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Land’s End, Cabo

Cruising the Gulf of California on Azamara Quest

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The Gulf of California was my bucket-list destination and the highlight of this cruise with Azamara was a marathon excursion by train to see the spectacular Copper Canyon. John Steinbeck wrote engagingly about the Gulf of California in his travel narrative, The Log From The Sea Of Cortez. Neil Young’s Cortez The Killer is a

The Gulf of California was my bucket-list destination and the highlight of this cruise with Azamara was a marathon excursion by train to see the spectacular Copper Canyon.

John Steinbeck wrote engagingly about the Gulf of California in his travel narrative, The Log From The Sea Of Cortez. Neil Young’s Cortez The Killer is a power-chord tour de force that has earned a place among the eight records I would take to a desert island.

Those two facts alone are enough to have made the Gulf of California a bucket list destination for me. You can add to them the aerial shots of mighty blue whales on David Attenborough TV documentaries, and spectacular images of flying manta rays leaping from the water to fly like Stealth bombers.

Not to mention a desire to emulate Steinbeck, and write my very own Blog From The Sea Of Cortez. I just had to go there.

Gulf of CaliforniaBut was not until I had booked a cruise to the region that I discovered one of the highlights might not be the sea itself or any of its creatures but an all-day journey to inland Mexico, mostly by train, to a mighty complex of mountains and gorges that is bigger and deeper than America’s Grand Canyon.

I had never heard of Copper Canyon before, and even when I discovered it was on the list of excursions from cruise ship Azamara Quest, I half expected it to be nothing more than a two-bit mining town with nothing more to show than a few rusting relics and possibly a rip-off rodeo.

How wrong could I be?

It might have been one of the longest one-day excursions I have ever taken from a ship, with possibly the highest-ever ratio of time spent travelling to time at the actual destination, but it was worth every minute and every cent – largely because the journey itself, or at least the daylight section, was a thrill in themselves.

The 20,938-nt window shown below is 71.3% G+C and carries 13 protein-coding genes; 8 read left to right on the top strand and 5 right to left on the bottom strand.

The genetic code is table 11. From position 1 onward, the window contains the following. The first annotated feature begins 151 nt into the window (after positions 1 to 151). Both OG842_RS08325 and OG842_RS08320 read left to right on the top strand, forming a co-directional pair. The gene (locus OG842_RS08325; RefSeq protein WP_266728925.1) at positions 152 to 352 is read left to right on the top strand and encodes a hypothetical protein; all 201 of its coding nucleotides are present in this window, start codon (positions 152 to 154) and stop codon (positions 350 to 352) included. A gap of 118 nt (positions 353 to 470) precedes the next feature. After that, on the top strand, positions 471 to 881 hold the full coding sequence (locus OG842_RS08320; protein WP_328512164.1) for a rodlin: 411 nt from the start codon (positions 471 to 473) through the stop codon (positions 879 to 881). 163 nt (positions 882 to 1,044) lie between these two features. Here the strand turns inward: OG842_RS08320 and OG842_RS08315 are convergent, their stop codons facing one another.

It hardly seems right to refer to it simply as Copper Canyon – because this vast region of north-west Mexico is riven apart by green and red gorges cutting so far into the earth’s crust that it’s impossible to see the bottom in most cases.

There are realistically only two ways to get there; by horse or by train. As we had only a day rather than a fortnight, we chose the train.

The excursion cost $599 per person booked on the ship, and attracted almost 200 participants from the 700 passengers on board. Azamara Quest was berthed in Topolobampo and we were walking down the gangway at 5.00 in the morning for a two-hour drive by coach to the town of El Fuertes, where our chartered train in the livery of Chihuahua al Pacifico was waiting.

With all aboard by 7.15 am we began a six-hour climb into the mountains, the scenery growing more impressive as every mile sped by.Gulf of Californa

Through tunnel after tunnel, and over precarious bridges crossing arroyos, the track snaked its way alongside rushing rivers and past craggy cliffs. Carlos, our guide, did his best to keep us informed about the occasional villages and stations en route, and about what we could expect when we reached our destination.

A small army of train staff kept us fed and watered, and an assiduous carriage porter in double breasted jacket, bow tie and peaked cap walked up and down the carriage to collect our empties and keep everything tidy.

At Temoris, about halfway through the journey, the track took two horseshoe bends, one of them in a mile-long tunnel, to gain height from the valley floor, climbing about 3,000 feet to the plateau above.

Eventually we reached Posada Barrancas station. All change!

While most passengers headed straight for lunch at the Mirador Hotel, perched on the rim of the canyon, about 50 of us paid a further $45 to take an exhilarating trip by cable car to a stumpy outcrop further into the canyon and providing breathtaking views of not only Copper Canyon but also Urique and Trararecua Canyons.

At the cable car station there were girls from the indigenous Tarahumara Indian tribe – each with a baby carried on the hip – selling souvenirs; they were a refreshingly un-pushy bunch and did not even demand tips when they were photographed.

The views from the top were stupendous. If only more people knew about it, Copper Canyon would surely be in the running for inclusion in any list of the Top 10 natural wonders of the world.